Bari, Italy • Pope Francis on Saturday denounced the “murderous indifference” that has allowed violence to consume the Middle East and drive tens of thousands of Christians from their homes, calling out global powers for seeking power and profit at the expense of the region’s people during a remarkable gathering of Orthodox patriarchs and Catholic leaders.
Francis hosted the daylong ecumenical service in the Adriatic port city of Bari, considered a religious bridge between East and West and home to the relics of St. Nicholas, an important saint in the Orthodox Christian world.
Francis greeted the patriarchs outside the Basilica of St. Nicholas, and together they descended to the crypt to pray before the relics and light a flame for peace symbolizing the unity of Christians divided by over 1,000 years of schism.
“We commit ourselves to walking, praying and working together, in the hope that the art of encounter will prevail over strategies of conflict,” Francis said at the end of the encounter as children released doves of peace.
For years, the Vatican has voiced concern about the plight of Christians driven from Mideast communities that date to the time of Christ. Just last week, Francis decried intensified attacks in southern Syria that killed scores of people and forced tens of thousands to flee.
The Vatican also has long sought an internationally guaranteed status for Jerusalem that safeguards its sacred character for Jews, Muslims and Christians, and has responded to the U.S. decision to recognize Jerusalem as Israel’s capital by urging respect for the status quo of the holy city.
Francis denounced the “occupation” of Mideast lands and renewed his appeal for a two-state solution to the Israeli-Palestinian conflict.
“So many conflicts have been stoked, too, by forms of fundamentalism and fanaticism that, under the guise of religion, have profaned God’s name — which is peace — and persecuted age-old neighbors,” he said.
Denouncing the weapons trade that fuels the region’s wars, he urged global powers to stop their “thirst for profit that surreptitiously exploits oil and gas fields without regard for our common home, with no scruples about the fact that the energy market now dictates the law of coexistence among peoples.”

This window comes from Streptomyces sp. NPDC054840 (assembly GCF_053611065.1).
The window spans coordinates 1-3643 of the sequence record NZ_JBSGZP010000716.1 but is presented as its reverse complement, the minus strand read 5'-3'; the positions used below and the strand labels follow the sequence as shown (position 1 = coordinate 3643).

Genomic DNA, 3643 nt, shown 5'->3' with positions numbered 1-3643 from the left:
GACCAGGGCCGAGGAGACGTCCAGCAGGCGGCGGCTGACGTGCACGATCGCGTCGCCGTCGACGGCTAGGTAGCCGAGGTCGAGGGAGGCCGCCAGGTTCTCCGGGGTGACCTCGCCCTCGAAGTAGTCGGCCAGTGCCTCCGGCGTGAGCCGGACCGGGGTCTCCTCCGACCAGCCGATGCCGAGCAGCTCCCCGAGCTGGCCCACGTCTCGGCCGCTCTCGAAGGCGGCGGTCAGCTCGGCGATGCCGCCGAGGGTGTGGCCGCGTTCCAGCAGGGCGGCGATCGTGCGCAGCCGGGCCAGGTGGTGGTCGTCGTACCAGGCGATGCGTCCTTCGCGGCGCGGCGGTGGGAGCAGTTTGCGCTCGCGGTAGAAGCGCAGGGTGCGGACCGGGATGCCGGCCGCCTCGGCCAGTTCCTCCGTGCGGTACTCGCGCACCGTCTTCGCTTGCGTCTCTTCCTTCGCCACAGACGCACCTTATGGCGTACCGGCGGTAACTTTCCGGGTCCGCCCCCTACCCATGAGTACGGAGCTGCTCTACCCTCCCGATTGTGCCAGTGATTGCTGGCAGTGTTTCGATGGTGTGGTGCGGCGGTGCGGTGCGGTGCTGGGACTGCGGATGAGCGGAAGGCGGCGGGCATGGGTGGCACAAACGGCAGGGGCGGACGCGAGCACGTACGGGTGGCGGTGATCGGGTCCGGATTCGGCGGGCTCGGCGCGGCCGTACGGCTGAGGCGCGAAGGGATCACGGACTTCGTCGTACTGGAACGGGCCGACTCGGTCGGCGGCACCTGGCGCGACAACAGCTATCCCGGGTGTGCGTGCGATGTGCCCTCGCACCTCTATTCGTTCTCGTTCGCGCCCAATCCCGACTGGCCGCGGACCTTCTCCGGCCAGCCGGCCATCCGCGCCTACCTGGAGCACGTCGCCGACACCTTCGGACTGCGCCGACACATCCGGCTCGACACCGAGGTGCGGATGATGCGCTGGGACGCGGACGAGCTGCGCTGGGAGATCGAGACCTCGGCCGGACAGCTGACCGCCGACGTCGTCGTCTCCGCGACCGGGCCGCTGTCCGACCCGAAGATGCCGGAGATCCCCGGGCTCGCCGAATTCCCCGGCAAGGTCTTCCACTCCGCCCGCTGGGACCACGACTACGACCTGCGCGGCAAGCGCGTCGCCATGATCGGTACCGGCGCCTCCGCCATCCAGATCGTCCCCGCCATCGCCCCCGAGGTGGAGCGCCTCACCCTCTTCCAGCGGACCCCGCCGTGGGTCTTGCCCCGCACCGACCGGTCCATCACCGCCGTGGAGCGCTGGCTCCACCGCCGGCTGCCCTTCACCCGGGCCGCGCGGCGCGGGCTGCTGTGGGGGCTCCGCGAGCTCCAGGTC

The meeting was the first of its kind, gathering most of the Middle East’s Orthodox patriarchs with the head of the 1.2 billion-strong Catholic Church as well as Lutheran leaders and their Christian representatives in the Holy Land. After the public prayer on Bari’s seafront, the black-draped patriarchs and white-cassocked pope met in private inside the basilica and then lunched together, moving around Bari in a bus as if on a school field trip.
In his opening prayer, Francis said the Middle East represented the source of Christianity, where ancient Christian rites and heritage are preserved and where “our very souls are rooted.”
And yet, in recent years the region has been “covered by dark clouds of war, violence and destruction, instances of occupation and varieties of fundamentalism, forced migration and neglect,” he said.
“All this has taken place amid the complicit silence of many,” he lamented. “The Middle East has become a land of people who leave their own lands behind.”
In a service punctuated by Arabic chant, Aramaic prayer and Catholic hymn, Francis said the Orthodox and Catholic leaders wanted to give voice to those who have none.
“Indifference kills, and we desire to lift up our voices in opposition to this murderous indifference,” he said. “For the Middle East today is weeping, suffering and silent as others trample upon those lands in search of power or riches.”
Among the patriarchs on hand was the spiritual leader of the world’s Orthodox Christians, Ecumenical Patriarch Bartholomew I, as well as patriarchs from ancient churches of Alexandria, Antioch and Jerusalem. Notably absent from the gathering was Patriarch Kirill, head of the Russian Orthodox Church, which has been a strong supporter of Russian President Vladimir Putin’s military intervention in Syria.
Kirill sent his deputy, Metropolitan Hilarion.
Francis has continued his predecessors’ efforts at reconciling with the Orthodox church, and held a historic meeting with Kirill in 2016 in Cuba, the first between a pope and Russian patriarch in over a millennium. Last year, the Vatican authorized the loan of St. Nicholas’ relics to Russia, where more than 1 million people viewed them.